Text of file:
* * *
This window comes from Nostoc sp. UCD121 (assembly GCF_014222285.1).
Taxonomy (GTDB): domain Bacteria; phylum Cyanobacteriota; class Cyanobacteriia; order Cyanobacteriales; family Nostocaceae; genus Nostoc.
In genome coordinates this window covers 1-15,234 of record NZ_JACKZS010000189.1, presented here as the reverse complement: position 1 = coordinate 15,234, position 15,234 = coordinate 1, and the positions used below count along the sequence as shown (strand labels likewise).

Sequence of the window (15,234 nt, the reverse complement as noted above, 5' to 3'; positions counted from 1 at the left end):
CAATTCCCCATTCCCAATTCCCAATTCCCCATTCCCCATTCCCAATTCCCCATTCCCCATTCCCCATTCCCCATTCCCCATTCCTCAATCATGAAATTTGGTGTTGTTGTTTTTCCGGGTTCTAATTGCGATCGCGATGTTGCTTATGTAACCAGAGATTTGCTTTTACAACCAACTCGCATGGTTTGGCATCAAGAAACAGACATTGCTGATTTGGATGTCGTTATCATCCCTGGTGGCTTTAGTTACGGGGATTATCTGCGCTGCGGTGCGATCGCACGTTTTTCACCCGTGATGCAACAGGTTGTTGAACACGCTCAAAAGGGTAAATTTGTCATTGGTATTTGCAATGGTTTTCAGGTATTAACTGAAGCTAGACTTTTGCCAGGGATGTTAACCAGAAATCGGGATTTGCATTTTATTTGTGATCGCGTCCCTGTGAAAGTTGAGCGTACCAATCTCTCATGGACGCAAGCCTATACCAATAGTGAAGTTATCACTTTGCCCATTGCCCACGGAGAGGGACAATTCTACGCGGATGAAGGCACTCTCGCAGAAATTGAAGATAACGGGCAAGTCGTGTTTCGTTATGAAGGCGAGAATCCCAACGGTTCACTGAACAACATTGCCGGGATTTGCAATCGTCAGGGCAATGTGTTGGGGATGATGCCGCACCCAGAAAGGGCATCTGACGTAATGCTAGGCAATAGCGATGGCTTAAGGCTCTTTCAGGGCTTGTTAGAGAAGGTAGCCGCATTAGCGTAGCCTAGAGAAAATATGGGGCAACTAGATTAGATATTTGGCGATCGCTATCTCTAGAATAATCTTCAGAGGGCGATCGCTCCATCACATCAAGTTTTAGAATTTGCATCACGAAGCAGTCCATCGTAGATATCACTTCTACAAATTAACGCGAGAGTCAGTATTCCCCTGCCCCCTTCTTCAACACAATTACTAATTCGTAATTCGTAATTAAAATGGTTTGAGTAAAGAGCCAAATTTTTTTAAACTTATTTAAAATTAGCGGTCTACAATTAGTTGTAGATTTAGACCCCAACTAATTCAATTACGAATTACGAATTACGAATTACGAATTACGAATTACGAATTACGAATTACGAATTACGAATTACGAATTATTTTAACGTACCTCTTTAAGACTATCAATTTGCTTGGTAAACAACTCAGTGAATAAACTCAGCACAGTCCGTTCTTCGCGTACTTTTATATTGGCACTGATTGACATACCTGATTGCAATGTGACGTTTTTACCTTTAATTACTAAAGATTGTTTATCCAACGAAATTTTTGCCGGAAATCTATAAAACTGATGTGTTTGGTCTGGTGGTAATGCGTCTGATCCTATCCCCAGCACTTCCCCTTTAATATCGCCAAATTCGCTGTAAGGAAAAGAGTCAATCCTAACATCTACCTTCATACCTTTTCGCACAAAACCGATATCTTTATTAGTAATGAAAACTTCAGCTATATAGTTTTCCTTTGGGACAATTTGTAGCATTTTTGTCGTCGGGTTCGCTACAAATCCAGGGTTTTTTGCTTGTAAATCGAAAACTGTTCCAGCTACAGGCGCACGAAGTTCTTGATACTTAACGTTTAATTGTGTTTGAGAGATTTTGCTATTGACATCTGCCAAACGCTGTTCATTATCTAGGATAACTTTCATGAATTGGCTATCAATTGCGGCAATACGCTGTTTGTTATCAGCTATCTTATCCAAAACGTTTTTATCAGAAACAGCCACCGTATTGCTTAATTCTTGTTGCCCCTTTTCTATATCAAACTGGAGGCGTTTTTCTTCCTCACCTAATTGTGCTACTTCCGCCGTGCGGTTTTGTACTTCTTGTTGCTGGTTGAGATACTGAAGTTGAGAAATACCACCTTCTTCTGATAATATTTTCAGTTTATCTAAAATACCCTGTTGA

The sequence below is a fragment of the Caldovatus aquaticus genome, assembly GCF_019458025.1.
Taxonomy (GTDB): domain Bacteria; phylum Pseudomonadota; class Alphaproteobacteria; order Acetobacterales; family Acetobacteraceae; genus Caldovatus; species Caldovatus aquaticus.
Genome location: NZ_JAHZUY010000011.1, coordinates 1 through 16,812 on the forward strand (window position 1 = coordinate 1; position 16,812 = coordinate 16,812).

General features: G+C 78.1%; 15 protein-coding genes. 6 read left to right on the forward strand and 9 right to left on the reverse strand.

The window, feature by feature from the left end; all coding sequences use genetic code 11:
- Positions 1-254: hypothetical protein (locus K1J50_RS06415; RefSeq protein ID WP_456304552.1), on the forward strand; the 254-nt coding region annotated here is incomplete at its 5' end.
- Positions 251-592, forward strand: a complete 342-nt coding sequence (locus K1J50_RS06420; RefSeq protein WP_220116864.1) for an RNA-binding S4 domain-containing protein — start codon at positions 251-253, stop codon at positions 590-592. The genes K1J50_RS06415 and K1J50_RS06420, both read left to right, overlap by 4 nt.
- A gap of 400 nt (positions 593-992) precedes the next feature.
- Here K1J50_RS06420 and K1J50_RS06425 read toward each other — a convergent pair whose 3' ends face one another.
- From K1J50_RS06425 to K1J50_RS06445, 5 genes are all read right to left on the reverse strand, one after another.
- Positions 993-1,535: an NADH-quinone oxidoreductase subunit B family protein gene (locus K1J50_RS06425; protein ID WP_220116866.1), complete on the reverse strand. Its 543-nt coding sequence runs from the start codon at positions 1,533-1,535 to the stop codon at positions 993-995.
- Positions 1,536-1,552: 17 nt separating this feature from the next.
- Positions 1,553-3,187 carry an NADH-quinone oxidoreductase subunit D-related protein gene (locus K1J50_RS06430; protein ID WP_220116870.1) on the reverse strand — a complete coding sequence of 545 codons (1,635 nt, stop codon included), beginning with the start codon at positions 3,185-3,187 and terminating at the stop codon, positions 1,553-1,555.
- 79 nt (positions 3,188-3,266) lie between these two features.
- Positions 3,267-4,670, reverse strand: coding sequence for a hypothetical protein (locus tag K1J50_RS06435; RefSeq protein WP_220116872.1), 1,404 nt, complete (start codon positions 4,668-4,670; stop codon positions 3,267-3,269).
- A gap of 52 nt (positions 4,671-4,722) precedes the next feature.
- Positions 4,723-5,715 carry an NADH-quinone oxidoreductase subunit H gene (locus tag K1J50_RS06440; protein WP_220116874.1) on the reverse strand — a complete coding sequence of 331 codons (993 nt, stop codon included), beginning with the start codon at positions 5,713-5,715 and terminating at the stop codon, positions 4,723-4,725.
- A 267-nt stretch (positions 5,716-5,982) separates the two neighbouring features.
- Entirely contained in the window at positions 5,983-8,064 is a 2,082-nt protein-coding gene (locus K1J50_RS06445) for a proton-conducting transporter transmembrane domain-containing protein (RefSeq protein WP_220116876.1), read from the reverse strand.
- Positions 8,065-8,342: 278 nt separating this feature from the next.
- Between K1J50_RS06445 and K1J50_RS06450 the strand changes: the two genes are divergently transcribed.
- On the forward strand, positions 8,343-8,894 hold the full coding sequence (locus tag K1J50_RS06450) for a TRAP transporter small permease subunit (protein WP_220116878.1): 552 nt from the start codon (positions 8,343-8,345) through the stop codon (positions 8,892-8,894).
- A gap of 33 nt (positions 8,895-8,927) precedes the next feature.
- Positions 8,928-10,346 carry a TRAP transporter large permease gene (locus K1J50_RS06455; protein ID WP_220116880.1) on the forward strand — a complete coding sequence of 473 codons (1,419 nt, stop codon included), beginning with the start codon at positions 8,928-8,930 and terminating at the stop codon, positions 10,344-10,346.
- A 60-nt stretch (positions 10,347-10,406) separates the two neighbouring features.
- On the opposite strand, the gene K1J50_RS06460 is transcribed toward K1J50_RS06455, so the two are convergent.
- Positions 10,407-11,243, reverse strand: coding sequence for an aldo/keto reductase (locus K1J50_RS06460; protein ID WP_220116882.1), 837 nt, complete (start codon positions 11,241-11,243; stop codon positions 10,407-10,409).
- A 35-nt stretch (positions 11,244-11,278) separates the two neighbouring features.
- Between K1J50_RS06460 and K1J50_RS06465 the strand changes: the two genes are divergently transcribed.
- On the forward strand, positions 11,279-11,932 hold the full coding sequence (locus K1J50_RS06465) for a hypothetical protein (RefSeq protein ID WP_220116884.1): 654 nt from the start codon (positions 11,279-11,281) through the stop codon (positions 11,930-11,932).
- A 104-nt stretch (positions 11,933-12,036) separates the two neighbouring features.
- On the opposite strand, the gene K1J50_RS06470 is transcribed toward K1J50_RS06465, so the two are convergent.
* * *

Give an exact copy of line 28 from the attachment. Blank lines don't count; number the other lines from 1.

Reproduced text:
- A gap of 33 nt (positions 8,895-8,927) precedes the next feature.